Death certificates are the latest battleground for gay rights advocates trying to ensure that the gender a person identifies with in life carries over into death.
A bill introduced recently aimed at ensuring the death certificates of transgender persons reflect their chosen gender is the latest legislative effort to vouchsafe the rights of this small category of Californians.
Assemblywoman Toni Atkins of San Diego
“A person should rest in peace after death as the same person they were during life. For transgender people, their gender identity may not be consistently recognized after death by family, friends and even officials,” said Assemblywoman Toni Atkins, a San Diego Democrat who is carrying the death certificate bill, AB 1577.
“This bill provides an objective way to make sure that a transgender person’s gender will be correctly identified after they pass on.”
Self-styled “traditional values” groups like Advocates for Faith & Freedom that have opposed past transgender rights legislation have yet to take a position on Atkins’ latest measure.
Advocates for Faith & Freedom filed a referendum to overturn a high profile law last year that made California the first state in the country to require that transgender pupils be allowed to use a restroom or locker room that matches the gender the student identifies with, not necessarily the gender whose sex organs he or she received at birth.
County registrars are hand-counting the signatures submitted to place the referendum on the ballot, which in random samples didn’t appear to have the 504,760 valid signatures needed. A final tally is due by February 24.
Even without passage of state legislation, many California public schools had already adopted policies regarding transgender students. For instance, Los Angeles Unified – the second largest school district in the country – created rules accommodating transgender pupils in 2004 and updated them in 2011. The district reports no incidents or lawsuits.
Equality California, an advocacy group for gays, lesbians, bisexuals and transgender persons, was a backer of last’s year school policy legislation and, in tandem with the Transgender Law Center, sponsors Atkins’ new death certificate legislation.
The genesis of the death certificate bill is the case of Christopher Lee, a Bay Area artist and transgender advocate who was “mis-gendered” after his death in 2012. Lee was born female but “had long identified and expressed himself as a transgender man,” according to Equality California.
Despite a driver’s license showing his sex to be male, Lee was wrongly identified as female by the coroner.
Under Atkins’ bill, a transgender person’s death certificate would show that person’s gender identity if there’s documentation provided such as “written instructions from the deceased confirming their wishes, an updated birth certificate or driver’s license or evidence of medical treatment for gender transition.”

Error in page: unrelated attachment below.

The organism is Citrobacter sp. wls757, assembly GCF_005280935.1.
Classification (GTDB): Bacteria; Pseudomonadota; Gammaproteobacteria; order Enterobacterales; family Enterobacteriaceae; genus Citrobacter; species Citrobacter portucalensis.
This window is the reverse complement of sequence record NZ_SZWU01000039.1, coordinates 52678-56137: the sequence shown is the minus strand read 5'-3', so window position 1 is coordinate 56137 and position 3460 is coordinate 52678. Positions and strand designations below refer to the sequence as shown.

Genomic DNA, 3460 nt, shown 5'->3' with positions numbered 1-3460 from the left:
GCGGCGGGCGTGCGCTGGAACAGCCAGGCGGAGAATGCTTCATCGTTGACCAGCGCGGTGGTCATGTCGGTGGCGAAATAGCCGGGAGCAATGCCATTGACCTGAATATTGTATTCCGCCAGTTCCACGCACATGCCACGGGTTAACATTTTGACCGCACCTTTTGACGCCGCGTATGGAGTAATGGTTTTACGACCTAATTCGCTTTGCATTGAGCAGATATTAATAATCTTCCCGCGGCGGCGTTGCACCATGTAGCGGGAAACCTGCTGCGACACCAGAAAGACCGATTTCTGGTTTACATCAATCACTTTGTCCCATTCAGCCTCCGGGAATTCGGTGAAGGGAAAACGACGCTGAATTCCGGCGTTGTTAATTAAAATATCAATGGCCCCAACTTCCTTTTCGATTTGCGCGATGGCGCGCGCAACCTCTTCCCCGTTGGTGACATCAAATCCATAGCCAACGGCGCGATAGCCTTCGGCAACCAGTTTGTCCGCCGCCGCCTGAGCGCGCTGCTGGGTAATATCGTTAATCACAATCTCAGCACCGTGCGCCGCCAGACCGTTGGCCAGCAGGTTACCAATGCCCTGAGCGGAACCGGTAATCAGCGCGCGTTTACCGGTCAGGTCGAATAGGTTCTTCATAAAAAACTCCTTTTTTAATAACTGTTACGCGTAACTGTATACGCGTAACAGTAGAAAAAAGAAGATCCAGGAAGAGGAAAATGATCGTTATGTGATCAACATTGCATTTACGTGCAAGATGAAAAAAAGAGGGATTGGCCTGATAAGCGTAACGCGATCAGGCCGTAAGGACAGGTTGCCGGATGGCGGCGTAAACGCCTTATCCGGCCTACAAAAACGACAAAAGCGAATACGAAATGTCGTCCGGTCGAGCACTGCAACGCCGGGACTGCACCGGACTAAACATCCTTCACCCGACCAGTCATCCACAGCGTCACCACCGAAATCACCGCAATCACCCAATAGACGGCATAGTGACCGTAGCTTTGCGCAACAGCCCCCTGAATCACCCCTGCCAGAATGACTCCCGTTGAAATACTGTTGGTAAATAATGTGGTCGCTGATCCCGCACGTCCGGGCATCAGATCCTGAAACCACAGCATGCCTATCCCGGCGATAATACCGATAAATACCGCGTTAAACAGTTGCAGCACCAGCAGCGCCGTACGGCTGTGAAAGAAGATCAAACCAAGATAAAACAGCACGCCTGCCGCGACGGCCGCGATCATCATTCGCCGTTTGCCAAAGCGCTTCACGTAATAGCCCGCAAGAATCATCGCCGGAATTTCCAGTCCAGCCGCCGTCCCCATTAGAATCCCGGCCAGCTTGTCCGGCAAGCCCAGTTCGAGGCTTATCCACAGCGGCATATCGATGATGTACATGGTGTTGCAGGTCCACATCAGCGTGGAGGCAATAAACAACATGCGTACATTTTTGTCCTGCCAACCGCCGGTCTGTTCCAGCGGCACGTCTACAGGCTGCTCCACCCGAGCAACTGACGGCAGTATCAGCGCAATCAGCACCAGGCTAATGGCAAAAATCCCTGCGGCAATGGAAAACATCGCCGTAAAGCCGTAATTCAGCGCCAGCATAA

Sometimes a transgender person appears externally as their preferred gender identity but still maintains the private physical characteristics of their gender at birth.
“This can lead to confusion at death if authorities have only the sometimes conflicting physical attributes to rely on,” Atkins says.
Atkins, a lesbian, is scheduled to become the next speaker of the Assembly later this year, increasing the already good odds her death certificate legislation will land on Gov. Jerry Brown’s desk where it’s likely to win a signature.
The measure has yet to be scheduled for a legislative hearing.
Last October, the Democratic governor signed another bill by Atkins, AB 1121, which allows changing the sex on a birth certificate if a transgender person provides proof of undergoing the appropriate medical treatment.
Previously, the only way to amend a birth certificate was through a court order, which required publication of a legal notice.
“Trans issues are definitely a priority this legislative session but I wouldn’t say they’re the focus any more or any less than in previous years,” said Steve Roth, a spokesman for Equality California.
On hold in the Legislature is another Equality California-backed bill that would remove state tax exemptions from youth groups that discriminate against leaders and members based on sexual orientation or gender identity.
The not-so-thinly-veiled legislative attack on the Boy Scouts of America, whose membership policy banned both gay troop leaders and scouts, stalled after the organization voted in May to not reject youth based solely on their sexual orientation or preference. The resolution, which passed with a 61 percent majority, didn’t change the group’s policy on gay adult leaders.
Equality California called the policy change “alarmingly inadequate.”
Ed’s Note: Greg Lucas, the contributing editor of Capitol Weekly, is the editor and publisher of California’s Capitol, where this story originally appeared.